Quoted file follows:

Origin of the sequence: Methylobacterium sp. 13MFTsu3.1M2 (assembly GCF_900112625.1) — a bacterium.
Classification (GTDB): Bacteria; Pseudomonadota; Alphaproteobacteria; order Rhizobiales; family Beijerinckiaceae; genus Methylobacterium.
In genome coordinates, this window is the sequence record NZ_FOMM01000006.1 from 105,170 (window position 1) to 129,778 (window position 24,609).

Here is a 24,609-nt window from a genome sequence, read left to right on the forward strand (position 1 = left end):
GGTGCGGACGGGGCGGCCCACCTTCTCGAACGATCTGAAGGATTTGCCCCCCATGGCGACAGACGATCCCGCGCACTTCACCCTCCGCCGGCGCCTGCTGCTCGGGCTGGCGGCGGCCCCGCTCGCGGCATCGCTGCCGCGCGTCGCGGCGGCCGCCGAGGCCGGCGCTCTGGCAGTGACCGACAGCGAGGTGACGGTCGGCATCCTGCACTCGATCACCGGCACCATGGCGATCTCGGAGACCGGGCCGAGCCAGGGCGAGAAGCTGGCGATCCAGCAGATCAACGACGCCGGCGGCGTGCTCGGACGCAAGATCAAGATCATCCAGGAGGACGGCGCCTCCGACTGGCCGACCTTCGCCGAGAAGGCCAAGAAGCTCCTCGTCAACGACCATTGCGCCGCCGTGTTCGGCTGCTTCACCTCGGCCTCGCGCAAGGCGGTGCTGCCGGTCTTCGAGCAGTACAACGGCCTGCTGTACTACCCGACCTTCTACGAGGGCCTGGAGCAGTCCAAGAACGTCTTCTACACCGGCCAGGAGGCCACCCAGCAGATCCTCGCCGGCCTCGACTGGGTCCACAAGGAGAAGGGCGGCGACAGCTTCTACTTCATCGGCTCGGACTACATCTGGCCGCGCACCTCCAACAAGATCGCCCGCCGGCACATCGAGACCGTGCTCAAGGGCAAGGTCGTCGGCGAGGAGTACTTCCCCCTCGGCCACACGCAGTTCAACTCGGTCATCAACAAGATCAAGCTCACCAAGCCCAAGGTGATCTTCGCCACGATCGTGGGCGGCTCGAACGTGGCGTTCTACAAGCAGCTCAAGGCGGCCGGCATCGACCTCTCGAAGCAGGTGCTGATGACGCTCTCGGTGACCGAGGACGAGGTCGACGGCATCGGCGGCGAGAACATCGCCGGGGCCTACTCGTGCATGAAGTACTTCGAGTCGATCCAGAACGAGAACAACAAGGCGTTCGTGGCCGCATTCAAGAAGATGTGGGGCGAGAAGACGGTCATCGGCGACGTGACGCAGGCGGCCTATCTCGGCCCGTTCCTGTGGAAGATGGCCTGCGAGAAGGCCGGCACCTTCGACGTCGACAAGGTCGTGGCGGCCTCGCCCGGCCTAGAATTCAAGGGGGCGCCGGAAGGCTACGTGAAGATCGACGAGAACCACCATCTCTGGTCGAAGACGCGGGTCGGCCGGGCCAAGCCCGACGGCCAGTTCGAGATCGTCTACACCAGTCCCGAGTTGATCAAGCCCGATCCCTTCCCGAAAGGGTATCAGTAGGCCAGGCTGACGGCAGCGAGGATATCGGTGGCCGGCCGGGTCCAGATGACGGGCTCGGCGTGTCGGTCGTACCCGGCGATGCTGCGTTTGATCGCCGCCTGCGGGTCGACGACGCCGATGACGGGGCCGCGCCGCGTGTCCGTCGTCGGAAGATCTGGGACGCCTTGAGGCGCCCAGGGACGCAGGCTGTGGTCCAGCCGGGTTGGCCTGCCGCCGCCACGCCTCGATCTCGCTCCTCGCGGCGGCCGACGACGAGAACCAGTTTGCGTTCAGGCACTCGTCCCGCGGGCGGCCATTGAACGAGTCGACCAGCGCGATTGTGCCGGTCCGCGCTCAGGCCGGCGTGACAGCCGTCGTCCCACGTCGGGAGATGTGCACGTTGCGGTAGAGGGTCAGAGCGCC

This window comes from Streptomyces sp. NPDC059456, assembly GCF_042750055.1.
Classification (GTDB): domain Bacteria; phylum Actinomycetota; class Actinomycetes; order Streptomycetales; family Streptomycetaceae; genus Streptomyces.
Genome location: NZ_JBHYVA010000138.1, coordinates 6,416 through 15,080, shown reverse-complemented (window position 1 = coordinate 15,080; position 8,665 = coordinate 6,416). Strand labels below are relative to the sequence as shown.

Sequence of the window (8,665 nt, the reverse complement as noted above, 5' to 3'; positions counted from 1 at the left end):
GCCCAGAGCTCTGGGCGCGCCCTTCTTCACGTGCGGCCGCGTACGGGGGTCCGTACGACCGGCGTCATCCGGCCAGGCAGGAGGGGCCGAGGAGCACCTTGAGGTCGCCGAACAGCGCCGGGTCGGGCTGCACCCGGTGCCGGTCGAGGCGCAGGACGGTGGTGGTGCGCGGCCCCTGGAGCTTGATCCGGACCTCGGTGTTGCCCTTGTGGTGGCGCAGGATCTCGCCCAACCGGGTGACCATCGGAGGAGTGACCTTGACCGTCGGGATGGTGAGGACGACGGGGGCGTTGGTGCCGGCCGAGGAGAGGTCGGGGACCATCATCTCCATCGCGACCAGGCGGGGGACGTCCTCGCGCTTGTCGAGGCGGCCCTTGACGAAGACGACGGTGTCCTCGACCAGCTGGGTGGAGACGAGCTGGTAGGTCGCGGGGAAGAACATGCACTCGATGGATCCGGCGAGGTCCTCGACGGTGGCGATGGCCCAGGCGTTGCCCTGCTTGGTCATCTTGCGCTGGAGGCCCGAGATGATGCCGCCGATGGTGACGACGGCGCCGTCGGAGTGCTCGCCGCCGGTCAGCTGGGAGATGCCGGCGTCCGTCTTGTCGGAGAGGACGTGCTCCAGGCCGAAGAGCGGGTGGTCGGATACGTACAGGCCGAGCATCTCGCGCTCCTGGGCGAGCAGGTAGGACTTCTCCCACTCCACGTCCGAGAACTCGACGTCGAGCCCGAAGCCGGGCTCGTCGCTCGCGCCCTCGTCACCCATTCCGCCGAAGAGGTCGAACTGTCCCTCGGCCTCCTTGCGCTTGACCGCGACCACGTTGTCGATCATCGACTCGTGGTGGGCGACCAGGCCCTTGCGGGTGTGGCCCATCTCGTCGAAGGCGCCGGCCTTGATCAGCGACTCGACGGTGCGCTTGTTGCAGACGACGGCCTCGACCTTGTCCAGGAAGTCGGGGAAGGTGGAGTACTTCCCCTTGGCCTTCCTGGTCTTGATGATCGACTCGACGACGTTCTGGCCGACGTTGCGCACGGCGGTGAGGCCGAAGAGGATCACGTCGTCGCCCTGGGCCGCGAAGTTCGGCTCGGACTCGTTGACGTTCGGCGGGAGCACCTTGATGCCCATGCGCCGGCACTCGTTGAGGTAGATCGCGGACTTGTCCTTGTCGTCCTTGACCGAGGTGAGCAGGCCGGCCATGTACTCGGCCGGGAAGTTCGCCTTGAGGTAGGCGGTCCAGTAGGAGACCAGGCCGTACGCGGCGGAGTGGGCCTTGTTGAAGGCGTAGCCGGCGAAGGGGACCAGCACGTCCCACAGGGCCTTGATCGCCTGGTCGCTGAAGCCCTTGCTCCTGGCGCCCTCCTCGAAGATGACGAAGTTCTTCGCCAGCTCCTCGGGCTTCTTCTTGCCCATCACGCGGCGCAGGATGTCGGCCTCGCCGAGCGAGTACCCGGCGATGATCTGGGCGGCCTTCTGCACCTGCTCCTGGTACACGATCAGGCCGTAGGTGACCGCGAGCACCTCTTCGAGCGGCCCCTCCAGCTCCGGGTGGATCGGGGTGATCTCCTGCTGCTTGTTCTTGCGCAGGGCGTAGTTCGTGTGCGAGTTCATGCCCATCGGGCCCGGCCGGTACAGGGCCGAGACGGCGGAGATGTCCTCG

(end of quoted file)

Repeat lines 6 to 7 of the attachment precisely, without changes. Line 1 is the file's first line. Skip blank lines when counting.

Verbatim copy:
This window comes from Streptomyces sp. NPDC059456, assembly GCF_042750055.1.
Classification (GTDB): domain Bacteria; phylum Actinomycetota; class Actinomycetes; order Streptomycetales; family Streptomycetaceae; genus Streptomyces.